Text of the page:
May 23 (UPI) — John Walker Lindh, the man who became known as the “American Taliban” as the first U.S. citizen captured for leaving the United States to join an Islamic militant group, was released from federal prison Thursday after serving most of his 20-year sentence.
Lindh left the Federal Correctional Complex in Terre Haute, Ind., on probation early Thursday after serving 17 years, although some authorities are still concerned he harbors militant beliefs. His attorney told CNN Lindh will live in Virginia.
Born in Washington, D.C., and raised in Northern California, Lindh traveled to Afghanistan in 2000 to study Arabic in Yemen as a teenager after converting to Islam at age 16. He later traveled to Pakistan to learn with an Islamic humanitarian group. During his time in Afghanistan, Lindh said he provided services as a soldier to the Taliban, trained at two al-Qaida camps and fought against Northern Alliance troops in the country’s civil war. He said at one point he met Osama bin Laden, was given a role as an al-Qaida terrorist and advance knowledge about the plot that would become the Sept. 11, 2001, attacks in the United States.
Northern alliance soldiers captured Lindh after the attacks, in 2001 at the age of 21, during the battle for Kudunz. U.S. authorities linked him to the death of CIA agent Johnny “Mike” Spann during an uprising Qala-i-Changi. Spann was killed and several U.S. special forces members were injured in a violent Afghan prison uprising. The incident led U.S. authorities to believe he’d conspired to kill Americans, although he denied any role in Spann’s death and his attorney argued he never participated in any fighting.
After the uprising Lindh was discovered by a military medic and transferred to U.S. military custody. After returning to the United States, he pleaded guilty to charges of providing support to the Taliban and carrying a rifle and grenade related to his actions with the terrorist group, and was sentenced in 2002 to 20 years in federal prison.
At his sentencing, which took place more than a year after the Sept. 11 attacks, he denounced the actions of Osama bin Laden and al-Qaida as being against the teachings of Islam and said he would never have joined the Taliban militia if he’d had a full understanding of their mission.
“I have become aware of the relationship between the leaders of the Taliban and Osama bin Laden’s organization,” he said at the time. “Bin Laden’s terrorist attacks are completely against Islam, completely contrary to the conventions of jihad and without any justification whatsoever. I have never supported terrorism in any form and never would.”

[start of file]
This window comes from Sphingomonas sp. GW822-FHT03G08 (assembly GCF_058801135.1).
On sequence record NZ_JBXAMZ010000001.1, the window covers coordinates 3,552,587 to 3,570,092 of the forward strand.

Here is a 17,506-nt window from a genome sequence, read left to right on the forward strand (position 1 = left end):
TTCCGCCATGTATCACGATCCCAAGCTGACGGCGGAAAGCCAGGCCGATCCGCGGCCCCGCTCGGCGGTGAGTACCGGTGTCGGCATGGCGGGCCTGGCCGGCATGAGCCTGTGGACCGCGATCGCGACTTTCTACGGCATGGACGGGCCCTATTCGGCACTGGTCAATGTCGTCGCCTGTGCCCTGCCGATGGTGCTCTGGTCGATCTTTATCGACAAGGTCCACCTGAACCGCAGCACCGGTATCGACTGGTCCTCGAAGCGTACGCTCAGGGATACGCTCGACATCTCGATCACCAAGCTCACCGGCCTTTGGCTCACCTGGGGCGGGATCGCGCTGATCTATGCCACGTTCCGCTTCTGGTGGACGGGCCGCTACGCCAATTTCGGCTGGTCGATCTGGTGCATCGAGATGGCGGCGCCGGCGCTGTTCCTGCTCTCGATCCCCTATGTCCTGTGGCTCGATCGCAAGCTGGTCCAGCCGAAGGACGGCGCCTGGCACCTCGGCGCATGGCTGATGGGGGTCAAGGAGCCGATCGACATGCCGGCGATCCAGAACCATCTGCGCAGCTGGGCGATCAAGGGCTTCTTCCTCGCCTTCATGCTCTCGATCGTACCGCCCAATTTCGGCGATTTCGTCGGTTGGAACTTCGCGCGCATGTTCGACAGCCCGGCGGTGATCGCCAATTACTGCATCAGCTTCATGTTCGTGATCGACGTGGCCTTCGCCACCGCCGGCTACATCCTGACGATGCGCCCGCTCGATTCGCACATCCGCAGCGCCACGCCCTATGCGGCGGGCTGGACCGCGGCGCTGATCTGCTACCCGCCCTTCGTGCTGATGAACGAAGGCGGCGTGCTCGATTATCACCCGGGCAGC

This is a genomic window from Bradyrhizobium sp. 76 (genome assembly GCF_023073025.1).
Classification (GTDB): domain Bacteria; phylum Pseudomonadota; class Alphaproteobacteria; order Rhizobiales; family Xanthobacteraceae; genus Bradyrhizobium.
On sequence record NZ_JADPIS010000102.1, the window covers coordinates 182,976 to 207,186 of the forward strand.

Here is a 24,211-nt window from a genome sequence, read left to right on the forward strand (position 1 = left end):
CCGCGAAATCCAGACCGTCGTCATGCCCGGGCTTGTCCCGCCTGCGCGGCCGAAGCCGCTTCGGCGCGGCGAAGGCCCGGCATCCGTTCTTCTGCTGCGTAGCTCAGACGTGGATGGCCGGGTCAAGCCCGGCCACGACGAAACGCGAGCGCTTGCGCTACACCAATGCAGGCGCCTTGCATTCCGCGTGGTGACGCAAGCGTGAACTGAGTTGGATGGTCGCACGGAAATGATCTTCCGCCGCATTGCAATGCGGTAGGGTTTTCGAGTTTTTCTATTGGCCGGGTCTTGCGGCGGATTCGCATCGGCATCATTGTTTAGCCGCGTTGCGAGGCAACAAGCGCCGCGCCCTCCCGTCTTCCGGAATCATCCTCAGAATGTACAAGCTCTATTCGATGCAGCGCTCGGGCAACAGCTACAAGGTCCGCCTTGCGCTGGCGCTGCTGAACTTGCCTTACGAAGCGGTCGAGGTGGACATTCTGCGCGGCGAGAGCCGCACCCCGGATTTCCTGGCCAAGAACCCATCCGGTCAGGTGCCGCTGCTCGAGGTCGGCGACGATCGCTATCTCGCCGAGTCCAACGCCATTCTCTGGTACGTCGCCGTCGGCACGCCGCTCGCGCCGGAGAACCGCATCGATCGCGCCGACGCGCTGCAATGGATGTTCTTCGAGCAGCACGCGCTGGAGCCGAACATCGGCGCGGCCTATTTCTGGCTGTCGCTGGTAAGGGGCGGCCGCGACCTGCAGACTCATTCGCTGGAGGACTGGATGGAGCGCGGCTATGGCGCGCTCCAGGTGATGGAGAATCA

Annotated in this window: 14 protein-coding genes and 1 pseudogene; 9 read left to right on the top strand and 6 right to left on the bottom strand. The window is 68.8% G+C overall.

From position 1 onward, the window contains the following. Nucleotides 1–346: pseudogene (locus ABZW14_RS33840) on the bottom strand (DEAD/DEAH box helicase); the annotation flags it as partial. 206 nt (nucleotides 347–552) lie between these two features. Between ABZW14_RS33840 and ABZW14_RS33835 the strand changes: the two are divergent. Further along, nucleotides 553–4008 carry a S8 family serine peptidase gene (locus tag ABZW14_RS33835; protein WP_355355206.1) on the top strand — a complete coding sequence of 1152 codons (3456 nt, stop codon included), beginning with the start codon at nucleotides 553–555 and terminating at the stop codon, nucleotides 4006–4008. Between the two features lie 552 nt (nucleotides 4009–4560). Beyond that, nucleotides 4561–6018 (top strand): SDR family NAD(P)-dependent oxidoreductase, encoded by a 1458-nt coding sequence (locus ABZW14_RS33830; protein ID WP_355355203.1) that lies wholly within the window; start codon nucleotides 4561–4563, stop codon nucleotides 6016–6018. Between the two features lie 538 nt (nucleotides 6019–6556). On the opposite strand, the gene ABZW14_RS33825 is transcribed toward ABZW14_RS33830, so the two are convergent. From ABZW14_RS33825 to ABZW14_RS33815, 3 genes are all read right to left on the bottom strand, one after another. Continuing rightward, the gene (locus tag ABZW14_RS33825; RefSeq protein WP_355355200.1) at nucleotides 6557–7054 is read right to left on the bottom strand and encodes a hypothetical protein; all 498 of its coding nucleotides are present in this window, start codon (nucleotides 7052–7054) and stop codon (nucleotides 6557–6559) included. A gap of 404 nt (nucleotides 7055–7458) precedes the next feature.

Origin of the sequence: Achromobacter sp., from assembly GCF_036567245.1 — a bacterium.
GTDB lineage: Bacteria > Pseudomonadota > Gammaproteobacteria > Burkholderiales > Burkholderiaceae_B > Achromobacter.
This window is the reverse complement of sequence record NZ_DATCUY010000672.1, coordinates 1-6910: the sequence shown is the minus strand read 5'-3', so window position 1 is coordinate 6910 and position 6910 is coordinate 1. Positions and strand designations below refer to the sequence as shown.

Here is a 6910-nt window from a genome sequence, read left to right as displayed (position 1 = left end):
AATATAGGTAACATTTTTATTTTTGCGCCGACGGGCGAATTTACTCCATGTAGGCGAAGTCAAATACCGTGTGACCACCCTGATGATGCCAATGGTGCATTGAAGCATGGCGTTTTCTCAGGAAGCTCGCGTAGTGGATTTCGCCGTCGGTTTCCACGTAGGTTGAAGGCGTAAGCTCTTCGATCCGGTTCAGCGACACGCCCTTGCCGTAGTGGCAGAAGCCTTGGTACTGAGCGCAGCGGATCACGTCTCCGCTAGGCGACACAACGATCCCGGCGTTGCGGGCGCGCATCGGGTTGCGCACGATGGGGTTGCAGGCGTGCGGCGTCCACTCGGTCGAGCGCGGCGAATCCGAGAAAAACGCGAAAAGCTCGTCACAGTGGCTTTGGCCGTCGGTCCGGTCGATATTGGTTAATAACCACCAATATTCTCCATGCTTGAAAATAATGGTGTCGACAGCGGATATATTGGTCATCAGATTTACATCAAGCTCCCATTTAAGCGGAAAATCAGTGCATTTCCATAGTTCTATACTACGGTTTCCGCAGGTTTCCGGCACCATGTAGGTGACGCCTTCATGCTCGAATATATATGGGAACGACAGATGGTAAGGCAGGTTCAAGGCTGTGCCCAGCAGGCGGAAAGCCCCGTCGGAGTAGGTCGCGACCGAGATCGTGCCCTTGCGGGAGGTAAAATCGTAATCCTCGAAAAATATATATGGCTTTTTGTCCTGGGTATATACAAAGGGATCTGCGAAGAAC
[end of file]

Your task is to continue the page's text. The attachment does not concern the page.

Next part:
Some authorities are concerned that Lindh, now 38, has potential to cause harm now that he’s again free. Judge T.S. Ellis III set a series of conditions for Lindh’s release; he’s barred from using the Internet or owning a web-capable device without permission from his probation officer. If he is allowed to use such a device, he must do so under constant supervision and use only English communications. He is also prohibited from traveling internationally and obtaining a passport.
The restrictions stem from Lindh’s past militant actions, as well as concern he still holds militant attitudes — a worry underscored by letters he wrote to KNBC-TV in Los Angeles four years ago praising the Islamic State terror group and saying it’s doing a “spectacular job.” The letters were released for the first time this week.
“The Islamic State is clearly very sincere and serious about fulfilling the long-neglected religious obligation of establishing a caliphate through armed struggle, which is the only correct method,” he wrote.
In the correspondence, Lindh said he still pursues Islamic knowledge and referred to himself as a political prisoner.
The letters contributed to a 2016 intelligence report by the National Counter Terrorism Center that said Lindh has “continued to advocate for global jihad and to write and translate violent extremist texts.” It noted that he’s made statements to reporters and other media supporting the Islamic State and expressing plans to “spread violent extremist Islam” after his release.
Spann’s father has petitioned for an investigation of his son’s death, in light of the intelligence report.
“What I am asking to happen is that they do an intense investigation, a through investigation of those reports to see if he actually has done that,” John Spann told CNN.
Lindh’s release has also been opposed by Sens. Richard C. Shelby of Alabama and Maggie Hassan of New Hampshire, who wrote a letter to Bureau of Prisons chief Hugh Hurwitz saying there’s no adequate coordinated federal approach to prevent convicted terrorists from returning to violence upon their release.
“Our highest priority is keeping America safe, secure and free,” they wrote. “To that end, we must consider the security and safety implications for our citizens and communities who will receive individuals like John Walker Lindh who continue to openly call for extremist violence.”